As we stepped into TARAgram, the rustic strains of a Bundeli folk song wafted across; we were in the midst of a mela – TARAgram Mela! And true to the spirit of a typical village mela (fair), we were in for surprises. On display were replicas of development models promoted in Bundelkhand, such as of watershed development and integrated village development. Self-help groups from the villages in which Development Alternatives works had set up stalls, where they displayed the ethnic products and food items made by them, and a group of folk artists regaled the audience with their music and dance performances.
TARAgram Mela is organised every year in conjunction with TARAgram Yatra, an annual event, led by the Development Alternatives (DA) Group in partnership with international thinking–learning organisations, designed to deliberate on germane issues of development with the mission of inspiring sustainability in policy and practice. This year, in its 8th edition, TARAgram Yatra had as its central theme – ‘Economies for People and Planet’ – and the conversation flowed along five different sub-themes aligned to critical elements that would have to converge for moving forward on a pathway towards a green economy.
As Yatris, we visited some of the development models implemented by DA in its intervention villages. We interacted with the local community to understand their perception of these interventions and its impacts, and their ownership in ensuring the sustenance of these models. Later, on Day 2 of the Yatra, we joined the conversation that looked at ‘measuring what matters’. But before we could delve into the conversation, there were questions to answer – what is it that matters, and to whom? Difficult questions to answer for sure, but thankfully we had a diverse set of experiences embodied in the participants at the discussion. As we went round the table, we heard from practitioners who brought in insights from the community, researchers who looked at these issues with academic rigour, and policy actors who are at the forefront in shaping our mainstream development trajectory.
As the conversation progressed, it became clear that the questions are complex and pan out differently in different contexts. To start finding answers, we would have to simplify and prioritise. In other words, we have to ask not just ‘what matters?’, but ‘what matters the most?’ How do we identify simple indicators that encompass a holistic spectrum of outcomes? For example, if we were to assess the success of a watershed development programme, would the measurement of how migration has reduced be a critical outcome indicator? Could this indicator be used to infer that water security and livelihood security had improved in the area, without actually having to measure the change in these complex and difficult to measure parameters? More generically speaking, have we made our reporting systems and indicators so complex and cumbersome that they have ceased to communicate?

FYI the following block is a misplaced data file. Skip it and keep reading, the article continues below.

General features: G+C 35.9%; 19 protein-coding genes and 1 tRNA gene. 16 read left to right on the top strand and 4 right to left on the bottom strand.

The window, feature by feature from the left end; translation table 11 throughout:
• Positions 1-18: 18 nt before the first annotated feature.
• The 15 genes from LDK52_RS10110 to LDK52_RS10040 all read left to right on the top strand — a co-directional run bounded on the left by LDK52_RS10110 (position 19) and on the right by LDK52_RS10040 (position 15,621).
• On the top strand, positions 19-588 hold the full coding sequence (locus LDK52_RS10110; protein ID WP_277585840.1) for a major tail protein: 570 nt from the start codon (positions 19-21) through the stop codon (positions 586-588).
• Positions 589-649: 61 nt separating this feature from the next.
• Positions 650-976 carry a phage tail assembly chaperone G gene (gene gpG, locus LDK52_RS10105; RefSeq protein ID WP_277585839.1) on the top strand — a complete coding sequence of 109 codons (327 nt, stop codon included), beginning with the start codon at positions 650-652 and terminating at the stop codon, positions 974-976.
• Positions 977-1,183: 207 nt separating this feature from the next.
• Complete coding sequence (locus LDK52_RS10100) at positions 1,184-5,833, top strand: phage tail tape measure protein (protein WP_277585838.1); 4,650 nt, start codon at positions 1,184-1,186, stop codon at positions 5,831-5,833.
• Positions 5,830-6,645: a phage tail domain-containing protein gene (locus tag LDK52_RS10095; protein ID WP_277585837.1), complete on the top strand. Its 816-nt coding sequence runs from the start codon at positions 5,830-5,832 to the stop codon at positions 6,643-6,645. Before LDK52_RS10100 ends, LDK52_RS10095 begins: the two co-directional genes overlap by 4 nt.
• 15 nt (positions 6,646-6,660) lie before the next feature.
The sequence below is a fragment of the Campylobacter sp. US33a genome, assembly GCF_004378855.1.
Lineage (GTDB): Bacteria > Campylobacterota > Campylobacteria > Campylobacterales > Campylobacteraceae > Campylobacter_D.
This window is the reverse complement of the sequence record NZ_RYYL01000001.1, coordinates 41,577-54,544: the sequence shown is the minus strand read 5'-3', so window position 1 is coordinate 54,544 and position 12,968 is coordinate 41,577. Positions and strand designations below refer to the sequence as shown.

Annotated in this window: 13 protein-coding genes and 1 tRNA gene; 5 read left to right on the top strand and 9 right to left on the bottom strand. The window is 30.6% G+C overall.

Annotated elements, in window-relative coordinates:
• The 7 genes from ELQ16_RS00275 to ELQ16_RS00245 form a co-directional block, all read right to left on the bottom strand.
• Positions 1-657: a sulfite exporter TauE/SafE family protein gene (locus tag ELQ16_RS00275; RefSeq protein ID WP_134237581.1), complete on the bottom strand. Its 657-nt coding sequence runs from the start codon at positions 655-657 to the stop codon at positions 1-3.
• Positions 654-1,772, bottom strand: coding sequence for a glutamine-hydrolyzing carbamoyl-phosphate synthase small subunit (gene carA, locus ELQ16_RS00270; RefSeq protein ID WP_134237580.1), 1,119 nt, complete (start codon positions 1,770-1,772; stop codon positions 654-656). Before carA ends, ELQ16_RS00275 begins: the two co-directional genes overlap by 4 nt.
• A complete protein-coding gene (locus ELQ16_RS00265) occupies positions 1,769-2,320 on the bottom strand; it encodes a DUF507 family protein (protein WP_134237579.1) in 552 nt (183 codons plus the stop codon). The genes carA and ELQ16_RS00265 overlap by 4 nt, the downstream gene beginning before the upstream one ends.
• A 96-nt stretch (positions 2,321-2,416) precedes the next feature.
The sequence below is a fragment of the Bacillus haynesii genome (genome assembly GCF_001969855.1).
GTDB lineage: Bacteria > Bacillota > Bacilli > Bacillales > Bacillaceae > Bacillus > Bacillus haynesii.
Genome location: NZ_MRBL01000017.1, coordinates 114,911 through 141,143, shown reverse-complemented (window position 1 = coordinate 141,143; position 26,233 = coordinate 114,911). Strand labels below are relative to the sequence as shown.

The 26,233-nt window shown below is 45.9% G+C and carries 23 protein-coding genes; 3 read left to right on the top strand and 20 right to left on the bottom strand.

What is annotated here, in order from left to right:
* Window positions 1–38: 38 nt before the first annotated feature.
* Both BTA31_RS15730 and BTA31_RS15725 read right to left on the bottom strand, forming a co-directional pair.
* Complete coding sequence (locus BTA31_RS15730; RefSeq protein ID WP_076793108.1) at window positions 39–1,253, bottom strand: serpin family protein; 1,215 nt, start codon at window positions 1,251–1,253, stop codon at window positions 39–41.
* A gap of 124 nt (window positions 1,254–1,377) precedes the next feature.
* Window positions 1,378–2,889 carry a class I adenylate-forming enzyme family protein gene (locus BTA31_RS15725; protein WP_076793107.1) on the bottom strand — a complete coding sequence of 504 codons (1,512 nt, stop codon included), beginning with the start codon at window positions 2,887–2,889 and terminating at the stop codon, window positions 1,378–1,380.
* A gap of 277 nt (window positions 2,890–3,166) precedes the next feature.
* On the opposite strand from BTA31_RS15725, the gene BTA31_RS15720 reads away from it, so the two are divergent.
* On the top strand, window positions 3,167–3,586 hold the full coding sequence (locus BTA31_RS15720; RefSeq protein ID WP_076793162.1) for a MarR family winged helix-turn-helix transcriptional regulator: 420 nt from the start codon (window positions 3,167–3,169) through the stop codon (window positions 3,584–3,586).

As we talked about the current systems of measurement, it became evident that we have allowed ourselves to be blinded by the pursuit of GDP. It’s like, as a nation, we have started to equate growth with development. But as we already know, there are limits to growth. Economic growth is important, but not when it comes at the cost of the health of our ecological systems. Moreover, whether the benefits of economic growth are being distributed equitably or are only making the rich richer and the poor poorer, must also be assessed. These are some of the considerations that would assume paramount importance in a green economy.
But how did we land up in this situation? Did we leave the decisions of which development trajectory we take to a few who did not necessarily represent the aspirations and priorities of the majority? So then, how can we shift gears now and move to a pattern of development that is more participatory and inclusive? Perhaps, a good starting point would be to introduce platforms for community based monitoring of development – development as understood and defined by the communities themselves and, therefore, owned by them. The debate on what comprises development has to be decentralised, because it will mean different things to different people in different contexts. Measurement systems too will have to step up to this challenge.
This does not mean that we completely scrap the current measurement systems and discard all macro-indicators, but that we need more nuanced reporting systems. While it is necessary to quantify, we cannot undermine the importance of qualitative analysis that helps us to capture the intangible aspects of development. Mechanisms for seeking feedback from the constituencies whose development is being measured may be incorporated. Finally, an important requirement would be for the measurement and reporting systems to be able to throw light on not just ‘where we have reached’, but also on ‘where we are headed’.
Mayukh Hajra (email@example.com) &
Nibedita Phukan (firstname.lastname@example.org)
The views expressed in the article are those of the authors’ and not necessarily those of Development Alternatives.